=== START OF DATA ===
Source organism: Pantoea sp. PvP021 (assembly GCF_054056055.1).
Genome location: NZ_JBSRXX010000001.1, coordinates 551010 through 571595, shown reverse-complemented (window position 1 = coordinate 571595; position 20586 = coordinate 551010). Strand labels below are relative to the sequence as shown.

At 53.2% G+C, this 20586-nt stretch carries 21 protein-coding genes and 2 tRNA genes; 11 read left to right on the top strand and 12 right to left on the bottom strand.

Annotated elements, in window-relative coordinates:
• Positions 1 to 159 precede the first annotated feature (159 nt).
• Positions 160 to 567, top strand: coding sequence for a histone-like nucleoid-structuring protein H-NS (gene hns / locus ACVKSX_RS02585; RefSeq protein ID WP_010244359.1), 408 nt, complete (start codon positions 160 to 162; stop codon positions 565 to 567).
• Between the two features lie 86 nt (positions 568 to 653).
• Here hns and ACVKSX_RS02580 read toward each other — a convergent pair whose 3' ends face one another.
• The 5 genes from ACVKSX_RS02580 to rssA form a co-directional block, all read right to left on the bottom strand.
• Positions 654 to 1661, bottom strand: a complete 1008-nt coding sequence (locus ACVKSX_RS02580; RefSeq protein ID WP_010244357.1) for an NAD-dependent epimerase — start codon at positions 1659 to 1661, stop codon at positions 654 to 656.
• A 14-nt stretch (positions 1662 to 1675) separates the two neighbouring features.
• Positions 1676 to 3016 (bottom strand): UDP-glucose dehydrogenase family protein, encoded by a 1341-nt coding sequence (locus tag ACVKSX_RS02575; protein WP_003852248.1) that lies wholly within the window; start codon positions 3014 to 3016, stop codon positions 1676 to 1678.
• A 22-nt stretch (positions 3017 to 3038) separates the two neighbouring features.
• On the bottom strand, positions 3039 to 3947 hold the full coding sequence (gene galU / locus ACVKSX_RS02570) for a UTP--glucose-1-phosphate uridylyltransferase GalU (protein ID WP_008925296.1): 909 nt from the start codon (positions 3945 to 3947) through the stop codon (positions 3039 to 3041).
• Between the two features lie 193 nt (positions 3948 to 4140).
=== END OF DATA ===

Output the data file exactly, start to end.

Source organism: Pantoea sp. PvP021 (assembly GCF_054056055.1).
Genome location: NZ_JBSRXX010000001.1, coordinates 551010 through 571595, shown reverse-complemented (window position 1 = coordinate 571595; position 20586 = coordinate 551010). Strand labels below are relative to the sequence as shown.

At 53.2% G+C, this 20586-nt stretch carries 21 protein-coding genes and 2 tRNA genes; 11 read left to right on the top strand and 12 right to left on the bottom strand.

Annotated elements, in window-relative coordinates:
• Positions 1 to 159 precede the first annotated feature (159 nt).
• Positions 160 to 567, top strand: coding sequence for a histone-like nucleoid-structuring protein H-NS (gene hns / locus ACVKSX_RS02585; RefSeq protein ID WP_010244359.1), 408 nt, complete (start codon positions 160 to 162; stop codon positions 565 to 567).
• Between the two features lie 86 nt (positions 568 to 653).
• Here hns and ACVKSX_RS02580 read toward each other — a convergent pair whose 3' ends face one another.
• The 5 genes from ACVKSX_RS02580 to rssA form a co-directional block, all read right to left on the bottom strand.
• Positions 654 to 1661, bottom strand: a complete 1008-nt coding sequence (locus ACVKSX_RS02580; RefSeq protein ID WP_010244357.1) for an NAD-dependent epimerase — start codon at positions 1659 to 1661, stop codon at positions 654 to 656.
• A 14-nt stretch (positions 1662 to 1675) separates the two neighbouring features.
• Positions 1676 to 3016 (bottom strand): UDP-glucose dehydrogenase family protein, encoded by a 1341-nt coding sequence (locus tag ACVKSX_RS02575; protein WP_003852248.1) that lies wholly within the window; start codon positions 3014 to 3016, stop codon positions 1676 to 1678.
• A 22-nt stretch (positions 3017 to 3038) separates the two neighbouring features.
• On the bottom strand, positions 3039 to 3947 hold the full coding sequence (gene galU / locus ACVKSX_RS02570) for a UTP--glucose-1-phosphate uridylyltransferase GalU (protein ID WP_008925296.1): 909 nt from the start codon (positions 3945 to 3947) through the stop codon (positions 3039 to 3041).
• Between the two features lie 193 nt (positions 3948 to 4140).